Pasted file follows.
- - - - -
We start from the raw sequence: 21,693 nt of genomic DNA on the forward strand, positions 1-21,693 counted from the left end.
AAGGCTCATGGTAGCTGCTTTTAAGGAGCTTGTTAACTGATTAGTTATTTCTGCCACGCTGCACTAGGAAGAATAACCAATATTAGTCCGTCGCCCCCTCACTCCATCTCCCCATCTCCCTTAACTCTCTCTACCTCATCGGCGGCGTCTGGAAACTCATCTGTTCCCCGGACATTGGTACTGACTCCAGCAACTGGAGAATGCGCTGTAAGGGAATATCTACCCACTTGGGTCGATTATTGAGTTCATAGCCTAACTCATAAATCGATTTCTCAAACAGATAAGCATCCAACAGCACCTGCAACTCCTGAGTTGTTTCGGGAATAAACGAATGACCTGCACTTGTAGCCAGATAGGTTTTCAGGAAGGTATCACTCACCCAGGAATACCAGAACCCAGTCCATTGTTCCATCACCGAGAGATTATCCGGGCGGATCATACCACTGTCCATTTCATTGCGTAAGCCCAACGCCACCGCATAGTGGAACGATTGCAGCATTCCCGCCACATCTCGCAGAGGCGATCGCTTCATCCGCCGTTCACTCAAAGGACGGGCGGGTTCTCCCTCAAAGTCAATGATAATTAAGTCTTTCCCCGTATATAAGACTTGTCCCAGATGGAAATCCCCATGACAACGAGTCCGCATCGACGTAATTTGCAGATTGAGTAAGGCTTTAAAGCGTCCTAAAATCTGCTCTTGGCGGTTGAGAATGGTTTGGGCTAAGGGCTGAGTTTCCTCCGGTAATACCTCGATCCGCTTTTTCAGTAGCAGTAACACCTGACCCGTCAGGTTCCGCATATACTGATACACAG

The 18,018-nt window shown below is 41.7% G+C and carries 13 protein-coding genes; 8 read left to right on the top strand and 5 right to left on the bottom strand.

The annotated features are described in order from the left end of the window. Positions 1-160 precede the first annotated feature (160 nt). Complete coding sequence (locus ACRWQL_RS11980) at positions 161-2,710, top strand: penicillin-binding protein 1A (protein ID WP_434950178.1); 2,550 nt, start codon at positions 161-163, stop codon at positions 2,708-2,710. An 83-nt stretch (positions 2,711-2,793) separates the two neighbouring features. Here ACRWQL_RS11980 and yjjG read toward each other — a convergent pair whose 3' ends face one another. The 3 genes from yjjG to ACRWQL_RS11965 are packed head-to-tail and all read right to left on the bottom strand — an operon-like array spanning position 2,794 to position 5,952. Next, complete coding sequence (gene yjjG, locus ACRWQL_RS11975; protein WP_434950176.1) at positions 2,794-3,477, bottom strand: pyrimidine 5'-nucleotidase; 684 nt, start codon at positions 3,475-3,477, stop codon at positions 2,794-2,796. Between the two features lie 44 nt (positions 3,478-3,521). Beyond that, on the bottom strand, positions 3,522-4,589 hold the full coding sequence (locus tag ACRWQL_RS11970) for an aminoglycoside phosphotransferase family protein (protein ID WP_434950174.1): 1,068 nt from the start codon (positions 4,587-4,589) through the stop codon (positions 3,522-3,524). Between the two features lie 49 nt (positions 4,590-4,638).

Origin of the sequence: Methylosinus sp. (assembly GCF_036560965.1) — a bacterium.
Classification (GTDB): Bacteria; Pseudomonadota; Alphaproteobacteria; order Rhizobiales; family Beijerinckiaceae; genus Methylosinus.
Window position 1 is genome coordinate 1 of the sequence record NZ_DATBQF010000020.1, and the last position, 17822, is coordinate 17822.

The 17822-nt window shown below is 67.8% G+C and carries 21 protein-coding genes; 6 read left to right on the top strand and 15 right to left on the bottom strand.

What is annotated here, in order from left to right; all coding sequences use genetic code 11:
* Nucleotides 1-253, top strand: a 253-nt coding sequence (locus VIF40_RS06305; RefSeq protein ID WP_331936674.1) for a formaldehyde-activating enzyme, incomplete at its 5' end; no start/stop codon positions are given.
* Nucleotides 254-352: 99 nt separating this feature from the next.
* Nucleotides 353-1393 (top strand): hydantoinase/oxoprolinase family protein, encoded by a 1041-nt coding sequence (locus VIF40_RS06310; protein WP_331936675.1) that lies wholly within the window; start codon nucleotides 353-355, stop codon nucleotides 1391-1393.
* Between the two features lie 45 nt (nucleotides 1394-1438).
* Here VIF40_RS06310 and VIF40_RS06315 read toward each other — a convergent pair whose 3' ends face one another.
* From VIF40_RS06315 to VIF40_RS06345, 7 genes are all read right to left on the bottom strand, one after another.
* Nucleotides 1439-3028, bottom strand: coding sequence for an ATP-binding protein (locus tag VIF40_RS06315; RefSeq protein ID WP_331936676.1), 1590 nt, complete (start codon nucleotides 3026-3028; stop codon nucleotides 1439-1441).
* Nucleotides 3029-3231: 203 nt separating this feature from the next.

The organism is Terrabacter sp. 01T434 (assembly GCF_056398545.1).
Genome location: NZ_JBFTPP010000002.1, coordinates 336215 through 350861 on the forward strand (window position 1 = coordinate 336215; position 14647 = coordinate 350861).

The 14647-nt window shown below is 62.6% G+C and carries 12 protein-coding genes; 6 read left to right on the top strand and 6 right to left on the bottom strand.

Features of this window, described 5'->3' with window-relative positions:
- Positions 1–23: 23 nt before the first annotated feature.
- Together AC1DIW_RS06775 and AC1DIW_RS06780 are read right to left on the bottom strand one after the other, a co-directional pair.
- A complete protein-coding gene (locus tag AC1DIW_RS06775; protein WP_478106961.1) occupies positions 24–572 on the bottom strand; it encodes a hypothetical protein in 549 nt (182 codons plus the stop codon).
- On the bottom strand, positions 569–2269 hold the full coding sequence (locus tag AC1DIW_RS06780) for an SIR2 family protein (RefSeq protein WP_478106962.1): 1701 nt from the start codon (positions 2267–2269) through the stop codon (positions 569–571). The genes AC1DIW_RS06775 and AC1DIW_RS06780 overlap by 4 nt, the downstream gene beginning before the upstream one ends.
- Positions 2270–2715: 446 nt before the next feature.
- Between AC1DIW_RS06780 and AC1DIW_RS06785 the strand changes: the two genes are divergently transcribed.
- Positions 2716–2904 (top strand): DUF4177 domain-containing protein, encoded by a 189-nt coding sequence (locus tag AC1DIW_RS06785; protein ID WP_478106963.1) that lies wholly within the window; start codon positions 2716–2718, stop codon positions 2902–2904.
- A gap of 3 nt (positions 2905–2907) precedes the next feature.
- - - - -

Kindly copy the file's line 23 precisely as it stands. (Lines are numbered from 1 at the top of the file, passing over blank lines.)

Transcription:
- Together AC1DIW_RS06775 and AC1DIW_RS06780 are read right to left on the bottom strand one after the other, a co-directional pair.